Generating a differential diagnosis — that is, developing a list of the possible conditions that might produce a patient's symptoms and signs — is an important part of clinical reasoning. It allows a provider to perform appropriate testing to rule out possibilities and confirm a final diagnosis. Courts view the formulation and documentation of a differential diagnosis as evidence of a physician's competence, prudence, and thoughtfulness.
In 1966, Abraham Maslow, a renowned psychologist, said, "I suppose it is tempting, if the only tool you have is a hammer, to treat everything as if it were a nail." Do your records make it look like you treat every patient like a nail? Do they all have the same diagnoses and the same care plans?
Payers sometimes accuse chiropractors of providing cookie cutter care where every patient receives the same treatment regardless of the cause of their problem. Documenting a differential diagnosis lets third party reviewers know that you have considered all the possibilities.
Though it might not be common, consider the following case study.
57-year-old obese male, smoker, complains of severe low back pain that radiates to his abdominal area. Occasionally the pain is so bad that he vomits. X-rays come back normal, so the chiropractor begins treatment. Two days later the patient is dead, from a ruptured abdominal aortic aneurysm. The family of the deceased threatens to sue.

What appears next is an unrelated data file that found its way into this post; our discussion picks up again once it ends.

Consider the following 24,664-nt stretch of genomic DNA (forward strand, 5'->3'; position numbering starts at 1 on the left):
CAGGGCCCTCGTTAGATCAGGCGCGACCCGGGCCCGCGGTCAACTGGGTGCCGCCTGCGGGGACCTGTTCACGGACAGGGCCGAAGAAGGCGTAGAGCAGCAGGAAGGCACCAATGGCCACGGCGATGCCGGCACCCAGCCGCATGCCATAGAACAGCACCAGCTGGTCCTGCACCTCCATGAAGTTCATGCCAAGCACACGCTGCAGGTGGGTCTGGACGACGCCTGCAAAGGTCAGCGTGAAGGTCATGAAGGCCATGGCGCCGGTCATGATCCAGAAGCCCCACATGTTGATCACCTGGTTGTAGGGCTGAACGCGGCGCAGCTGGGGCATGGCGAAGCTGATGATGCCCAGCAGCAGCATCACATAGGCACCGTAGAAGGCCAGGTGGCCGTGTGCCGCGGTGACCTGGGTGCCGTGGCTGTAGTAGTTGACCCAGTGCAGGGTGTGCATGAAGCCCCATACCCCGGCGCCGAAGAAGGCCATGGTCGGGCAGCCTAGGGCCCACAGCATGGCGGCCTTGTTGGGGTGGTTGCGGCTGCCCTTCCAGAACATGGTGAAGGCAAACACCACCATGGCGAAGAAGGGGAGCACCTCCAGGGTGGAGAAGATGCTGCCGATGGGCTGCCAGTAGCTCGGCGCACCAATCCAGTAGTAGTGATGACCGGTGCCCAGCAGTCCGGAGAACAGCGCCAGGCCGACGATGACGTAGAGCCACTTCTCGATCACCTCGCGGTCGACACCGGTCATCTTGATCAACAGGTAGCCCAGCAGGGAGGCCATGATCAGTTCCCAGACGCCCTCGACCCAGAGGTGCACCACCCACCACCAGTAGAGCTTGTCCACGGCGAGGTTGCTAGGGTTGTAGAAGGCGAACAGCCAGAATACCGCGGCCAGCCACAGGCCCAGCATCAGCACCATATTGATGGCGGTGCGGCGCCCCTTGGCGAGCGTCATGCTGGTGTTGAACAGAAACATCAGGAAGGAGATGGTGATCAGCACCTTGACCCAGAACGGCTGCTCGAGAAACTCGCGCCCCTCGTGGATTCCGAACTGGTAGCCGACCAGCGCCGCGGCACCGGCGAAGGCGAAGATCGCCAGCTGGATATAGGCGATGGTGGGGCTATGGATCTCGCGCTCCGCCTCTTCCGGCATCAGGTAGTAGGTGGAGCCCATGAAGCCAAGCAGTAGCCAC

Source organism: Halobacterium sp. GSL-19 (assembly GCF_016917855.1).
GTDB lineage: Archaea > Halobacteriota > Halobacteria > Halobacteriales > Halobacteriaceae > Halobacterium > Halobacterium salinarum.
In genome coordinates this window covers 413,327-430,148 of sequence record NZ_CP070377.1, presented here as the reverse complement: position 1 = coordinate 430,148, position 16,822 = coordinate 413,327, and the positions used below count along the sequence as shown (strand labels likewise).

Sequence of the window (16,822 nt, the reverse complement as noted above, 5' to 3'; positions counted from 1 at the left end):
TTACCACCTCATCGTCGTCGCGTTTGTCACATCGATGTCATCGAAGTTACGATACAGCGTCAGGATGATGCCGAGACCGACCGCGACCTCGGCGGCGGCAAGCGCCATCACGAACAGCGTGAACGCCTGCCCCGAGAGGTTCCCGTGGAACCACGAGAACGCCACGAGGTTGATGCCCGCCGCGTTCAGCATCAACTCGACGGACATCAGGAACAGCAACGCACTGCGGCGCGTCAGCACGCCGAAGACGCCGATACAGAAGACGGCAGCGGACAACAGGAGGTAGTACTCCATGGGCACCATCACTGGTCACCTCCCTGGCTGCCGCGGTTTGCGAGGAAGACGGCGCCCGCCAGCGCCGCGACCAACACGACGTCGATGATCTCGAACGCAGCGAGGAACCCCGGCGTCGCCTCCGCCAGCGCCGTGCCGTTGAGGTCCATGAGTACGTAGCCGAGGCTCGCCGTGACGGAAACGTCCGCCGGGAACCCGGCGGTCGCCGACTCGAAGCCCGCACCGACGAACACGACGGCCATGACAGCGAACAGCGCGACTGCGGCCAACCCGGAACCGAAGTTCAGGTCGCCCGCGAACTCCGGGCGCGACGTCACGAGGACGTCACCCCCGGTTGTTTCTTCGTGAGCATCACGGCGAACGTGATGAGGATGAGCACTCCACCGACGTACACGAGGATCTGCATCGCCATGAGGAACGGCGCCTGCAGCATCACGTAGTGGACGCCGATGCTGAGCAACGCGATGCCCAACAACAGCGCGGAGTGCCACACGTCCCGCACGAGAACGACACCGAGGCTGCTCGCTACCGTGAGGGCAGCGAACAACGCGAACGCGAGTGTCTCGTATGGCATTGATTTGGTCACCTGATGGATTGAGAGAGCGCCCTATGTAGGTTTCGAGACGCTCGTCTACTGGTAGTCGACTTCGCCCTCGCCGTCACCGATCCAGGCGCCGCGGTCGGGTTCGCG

In appropriate clinical circumstances, the medical record should indicate that the diagnosis with the worst prognosis, in this case AAA, was considered and was pursued if reasonable to do so. The rationale for not investigating should also be clearly documented.
This kind of thing, fortunately, does not occur often. Regardless, how can a good doctor document the differential diagnosis without appearing like he or she is unable to make a clinical decision?
In this example it might have been "differential diagnoses such as gastroenteritis and AAA were considered and the patient was advised of the proper actions to take." Some cases may be so straightforward that there really is no differential diagnosis. Even then, it may be wise to simply state that differential diagnoses were considered and none appeared to apply to this case.
Use your best clinical judgment, document what you are thinking when you see a patient, and avoid being accused of ignoring differentials that could impact your patient and your medico-legal liability.
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